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The effect of wilderness and medical training on injury and altitude preparedness among backcountry hikers in Rocky Mountain National Park

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Michael D.T. Yue1, David W. Spivey1, Daniel B. Gingold2, Douglas G. Sward2,3

 

1 University of Maryland School of Medicine, Baltimore, Maryland, USA

 

2 Department of Emergency Medicine, University of Maryland School of Medicine, Baltimore, Maryland, USA

 

3 Division of Hyperbaric Medicine, Program in Trauma, University of Maryland Medical Center, Baltimore, Maryland, USA

 

Corresponding Author: Douglas G. Sward, Email: dsward@som.umaryland.edu

 

© 2018 World Journal of Emergency Medicine

 

DOI: 10.5847/wjem.j.1920–8642.2018.03.002

 

BACKGROUND: The purpose of this study was to document the correlation between medical and wilderness training with levels of preparedness for acute mountain sickness (AMS), illness, and injury among backcountry hikers.

METHODS: We conducted a cross-sectional, convenience survey in Rocky Mountain National Park in July and August 2015. The study group consisted of 380 hikers who completed a written survey that collected information about demographics, wilderness experience, altitude experience, hiking equipment, communications devices, and trip planning.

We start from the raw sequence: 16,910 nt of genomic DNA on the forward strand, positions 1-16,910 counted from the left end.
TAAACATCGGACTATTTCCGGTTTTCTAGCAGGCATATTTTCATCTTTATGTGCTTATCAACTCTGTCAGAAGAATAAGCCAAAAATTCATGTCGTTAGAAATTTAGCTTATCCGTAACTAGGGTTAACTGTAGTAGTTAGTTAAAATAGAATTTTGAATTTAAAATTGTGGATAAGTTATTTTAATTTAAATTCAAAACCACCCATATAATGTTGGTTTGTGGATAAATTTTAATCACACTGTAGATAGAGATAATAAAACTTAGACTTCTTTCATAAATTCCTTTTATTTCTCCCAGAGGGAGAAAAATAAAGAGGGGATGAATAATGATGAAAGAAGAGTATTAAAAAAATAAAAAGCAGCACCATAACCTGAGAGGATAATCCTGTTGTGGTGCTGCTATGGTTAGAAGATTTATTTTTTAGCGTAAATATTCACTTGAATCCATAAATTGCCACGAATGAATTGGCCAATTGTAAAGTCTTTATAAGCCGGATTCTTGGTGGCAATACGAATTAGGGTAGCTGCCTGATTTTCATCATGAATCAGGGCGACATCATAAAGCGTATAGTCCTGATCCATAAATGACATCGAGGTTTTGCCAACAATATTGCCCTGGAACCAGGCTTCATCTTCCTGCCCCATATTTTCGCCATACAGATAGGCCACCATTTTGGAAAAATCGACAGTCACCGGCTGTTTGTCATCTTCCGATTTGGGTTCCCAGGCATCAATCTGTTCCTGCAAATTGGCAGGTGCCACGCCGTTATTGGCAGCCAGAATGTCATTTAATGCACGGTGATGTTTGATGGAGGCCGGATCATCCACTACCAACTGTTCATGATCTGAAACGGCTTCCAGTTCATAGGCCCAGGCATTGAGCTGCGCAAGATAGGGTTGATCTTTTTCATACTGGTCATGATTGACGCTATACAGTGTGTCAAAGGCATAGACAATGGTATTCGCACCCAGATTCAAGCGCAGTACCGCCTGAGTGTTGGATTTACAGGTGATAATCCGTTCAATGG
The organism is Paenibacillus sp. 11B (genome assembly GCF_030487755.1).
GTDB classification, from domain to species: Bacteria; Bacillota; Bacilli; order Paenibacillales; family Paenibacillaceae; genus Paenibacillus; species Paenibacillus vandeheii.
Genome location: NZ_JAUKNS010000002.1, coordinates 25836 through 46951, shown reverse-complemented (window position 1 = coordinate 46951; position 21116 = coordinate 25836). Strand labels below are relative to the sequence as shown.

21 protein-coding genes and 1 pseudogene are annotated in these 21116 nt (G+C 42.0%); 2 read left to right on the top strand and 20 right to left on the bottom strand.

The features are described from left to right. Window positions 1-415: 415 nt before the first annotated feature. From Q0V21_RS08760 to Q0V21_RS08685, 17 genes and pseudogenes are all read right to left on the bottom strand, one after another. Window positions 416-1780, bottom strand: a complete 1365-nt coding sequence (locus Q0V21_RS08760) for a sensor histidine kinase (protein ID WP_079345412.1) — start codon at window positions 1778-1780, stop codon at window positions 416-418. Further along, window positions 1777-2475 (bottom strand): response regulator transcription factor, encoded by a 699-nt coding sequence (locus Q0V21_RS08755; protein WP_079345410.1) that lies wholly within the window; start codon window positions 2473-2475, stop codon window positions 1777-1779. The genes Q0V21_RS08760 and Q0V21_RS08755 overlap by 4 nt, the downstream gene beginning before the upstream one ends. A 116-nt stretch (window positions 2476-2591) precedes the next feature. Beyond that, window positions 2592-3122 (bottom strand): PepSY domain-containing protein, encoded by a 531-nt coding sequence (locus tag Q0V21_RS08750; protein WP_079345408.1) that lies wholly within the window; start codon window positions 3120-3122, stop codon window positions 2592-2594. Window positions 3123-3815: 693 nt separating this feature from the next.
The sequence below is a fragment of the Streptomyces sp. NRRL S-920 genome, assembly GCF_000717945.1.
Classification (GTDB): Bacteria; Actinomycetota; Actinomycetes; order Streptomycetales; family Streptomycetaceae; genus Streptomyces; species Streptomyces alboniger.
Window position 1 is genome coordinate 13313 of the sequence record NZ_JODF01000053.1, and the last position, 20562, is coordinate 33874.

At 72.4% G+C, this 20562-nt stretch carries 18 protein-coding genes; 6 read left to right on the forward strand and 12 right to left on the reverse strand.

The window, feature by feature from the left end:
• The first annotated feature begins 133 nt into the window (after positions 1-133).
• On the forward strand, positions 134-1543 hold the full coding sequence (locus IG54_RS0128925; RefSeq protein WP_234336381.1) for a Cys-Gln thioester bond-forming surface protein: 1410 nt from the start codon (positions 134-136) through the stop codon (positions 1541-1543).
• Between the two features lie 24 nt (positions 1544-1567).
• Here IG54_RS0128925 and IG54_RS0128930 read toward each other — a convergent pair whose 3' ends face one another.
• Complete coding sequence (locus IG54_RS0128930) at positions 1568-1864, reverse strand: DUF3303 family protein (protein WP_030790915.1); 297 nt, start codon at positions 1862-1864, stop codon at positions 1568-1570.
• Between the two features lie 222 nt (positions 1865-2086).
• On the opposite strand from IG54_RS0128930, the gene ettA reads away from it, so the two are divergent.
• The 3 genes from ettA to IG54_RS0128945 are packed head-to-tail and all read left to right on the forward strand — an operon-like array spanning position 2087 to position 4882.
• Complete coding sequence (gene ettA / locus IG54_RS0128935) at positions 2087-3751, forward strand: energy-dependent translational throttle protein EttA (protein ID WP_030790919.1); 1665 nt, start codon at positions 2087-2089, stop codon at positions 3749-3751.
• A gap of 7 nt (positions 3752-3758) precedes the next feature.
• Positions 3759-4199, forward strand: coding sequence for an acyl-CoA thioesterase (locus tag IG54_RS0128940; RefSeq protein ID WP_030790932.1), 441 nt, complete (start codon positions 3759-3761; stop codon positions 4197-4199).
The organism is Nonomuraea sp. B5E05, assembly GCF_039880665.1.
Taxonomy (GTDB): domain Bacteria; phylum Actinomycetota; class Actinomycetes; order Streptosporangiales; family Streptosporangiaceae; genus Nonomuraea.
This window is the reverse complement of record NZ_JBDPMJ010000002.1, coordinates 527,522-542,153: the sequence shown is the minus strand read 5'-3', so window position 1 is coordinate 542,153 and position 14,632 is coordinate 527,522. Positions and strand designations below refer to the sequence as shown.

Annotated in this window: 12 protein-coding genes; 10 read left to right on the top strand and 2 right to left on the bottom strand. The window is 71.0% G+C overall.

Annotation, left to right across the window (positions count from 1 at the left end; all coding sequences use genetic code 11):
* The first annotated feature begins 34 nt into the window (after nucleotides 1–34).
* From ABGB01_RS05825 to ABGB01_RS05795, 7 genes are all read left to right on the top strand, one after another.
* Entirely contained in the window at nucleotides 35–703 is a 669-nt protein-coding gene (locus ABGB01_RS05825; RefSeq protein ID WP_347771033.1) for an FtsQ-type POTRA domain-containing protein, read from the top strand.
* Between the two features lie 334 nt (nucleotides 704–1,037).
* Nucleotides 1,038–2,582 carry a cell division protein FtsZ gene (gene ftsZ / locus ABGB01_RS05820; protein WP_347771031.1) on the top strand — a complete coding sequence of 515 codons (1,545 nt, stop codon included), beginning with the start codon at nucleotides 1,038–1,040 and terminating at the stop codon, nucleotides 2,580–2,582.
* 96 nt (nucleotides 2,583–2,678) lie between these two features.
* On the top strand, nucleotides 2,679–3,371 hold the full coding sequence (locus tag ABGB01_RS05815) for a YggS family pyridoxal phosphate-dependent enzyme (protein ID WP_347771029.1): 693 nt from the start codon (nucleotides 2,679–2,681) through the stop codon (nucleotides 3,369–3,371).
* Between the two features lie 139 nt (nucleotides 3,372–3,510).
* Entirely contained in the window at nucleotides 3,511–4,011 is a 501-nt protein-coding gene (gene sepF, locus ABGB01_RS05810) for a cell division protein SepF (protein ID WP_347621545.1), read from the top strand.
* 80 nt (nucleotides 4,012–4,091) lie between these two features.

RESULTS: Factors such as wilderness training (wilderness first aid [WFA], wilderness first responder [WFR], or wilderness emergency medical technician [WEMT]), wilderness experience, and altitude experience all affected hikers' emergency preparedness. Respondents with medical training were more prepared to avoid or respond to AMS (62.3% vs. 34.3% [P<0.001]). They were also more prepared to avoid or manage injury/illness than hikers without medical training (37.7% vs. 20.7% [P=0.003]). Participants with wilderness training were more likely to be prepared to avoid or respond to AMS (52.3% vs. 36.8% [P=0.025]) but not significantly more likely to be prepared to manage illness/injury (31.8% vs. 22.0% [P<0.11]). Adjusting for experience, wilderness training, age, and gender, we found that medical training was associated with increased preparedness for AMS (OR 2.72; 95% CI 1.51–4.91) and injury/illness (OR 2.71; 95% CI 1.5–4.89).

CONCLUSION: Medically trained hikers were more likely to be prepared to avoid or manage AMS, medical emergencies, and injuries than their non-medically trained counterparts. Wilderness training increased hikers' preparedness for AMS but did not significantly alter preparedness for illness/injury.

(World J Emerg Med 2018;9(3):172–177)

 

KEY WORDS: Hiking, wilderness; Acute mountain illness; Injury; Training

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